As problem gambling awareness month draws to a close, a longtime responsible gaming advisor who works with the Gaming Commission said Massachusetts’s efforts to educate players are working and having an influence on the casino industry.
Amy Gabrilla, a senior advisor with the commission’s GameSense program, told regulators Thursday that a recent interaction with an executive host — whose job is to cater to high-rollers and to cultivate regular players — from MGM Springfield moved her to tears.
She said she recently led a “grueling” training session on responsible gaming and the resources GameSense makes available to all players with MGM Springfield officials, including this particular executive host. Shortly after the session, the executive host referred a client — “definitely a top-tier player,” Gabrilla said — to Gabrilla for assistance with potentially problematic gambling.
“Honestly, I cried,” Gabrilla told the Gaming Commission. “Never in my 22 years in this business would I have ever believed that an executive host — a guy who lives off getting people to play, that’s his business — was willing to drop off one of his best accounts to me because he felt it was the right thing to do.”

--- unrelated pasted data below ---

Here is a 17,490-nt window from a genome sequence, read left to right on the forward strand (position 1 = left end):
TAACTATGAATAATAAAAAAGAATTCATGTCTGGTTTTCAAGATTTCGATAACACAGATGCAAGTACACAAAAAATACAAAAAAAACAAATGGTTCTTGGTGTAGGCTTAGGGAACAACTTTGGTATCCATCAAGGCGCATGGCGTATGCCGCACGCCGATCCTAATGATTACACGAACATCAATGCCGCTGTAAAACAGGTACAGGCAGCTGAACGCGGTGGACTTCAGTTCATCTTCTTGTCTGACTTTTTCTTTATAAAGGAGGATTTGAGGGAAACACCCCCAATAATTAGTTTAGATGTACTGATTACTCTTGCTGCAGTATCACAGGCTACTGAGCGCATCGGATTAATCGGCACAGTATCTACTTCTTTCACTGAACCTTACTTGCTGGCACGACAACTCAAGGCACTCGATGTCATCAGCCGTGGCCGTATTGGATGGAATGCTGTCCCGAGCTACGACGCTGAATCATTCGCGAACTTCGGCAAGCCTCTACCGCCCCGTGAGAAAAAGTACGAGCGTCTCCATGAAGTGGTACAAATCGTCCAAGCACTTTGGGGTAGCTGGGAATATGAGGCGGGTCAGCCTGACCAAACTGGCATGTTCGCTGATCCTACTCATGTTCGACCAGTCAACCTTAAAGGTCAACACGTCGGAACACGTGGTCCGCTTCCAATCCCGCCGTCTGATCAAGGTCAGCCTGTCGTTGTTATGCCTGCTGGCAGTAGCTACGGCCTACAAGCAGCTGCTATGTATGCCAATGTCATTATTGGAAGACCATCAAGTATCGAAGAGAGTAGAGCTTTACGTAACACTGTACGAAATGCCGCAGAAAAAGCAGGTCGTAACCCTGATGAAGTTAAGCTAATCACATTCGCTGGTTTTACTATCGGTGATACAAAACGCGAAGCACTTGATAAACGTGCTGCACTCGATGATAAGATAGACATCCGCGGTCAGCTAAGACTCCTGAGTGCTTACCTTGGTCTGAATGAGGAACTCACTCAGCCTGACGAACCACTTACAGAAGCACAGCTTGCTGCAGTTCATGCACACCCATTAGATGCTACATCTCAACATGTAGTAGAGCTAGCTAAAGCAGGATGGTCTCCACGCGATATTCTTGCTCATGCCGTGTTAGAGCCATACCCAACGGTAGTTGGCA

The commission adopted GameSense as its “comprehensive responsible gaming strategy” and the program includes information centers in each of the state’s gaming facilities and advisors like Gabrilla whose interventions range from casual conversations about things like betting odds to more in-depth assistance.
Gabrilla said the state’s efforts to promote responsible gaming have rubbed off on staff at MGM Springfield, which opened in August. She said 10 of the last 15 people who have added themselves to the state’s voluntary gaming exclusion list did so after an MGM Springfield staff member referred them to GameSense.
“The fact is that we are now in this space where we’re changing the narrative of responsible gambling in the industry from the inside out,” Gabrilla said. She added, “It blows my mind … It’s something I never thought would happen.”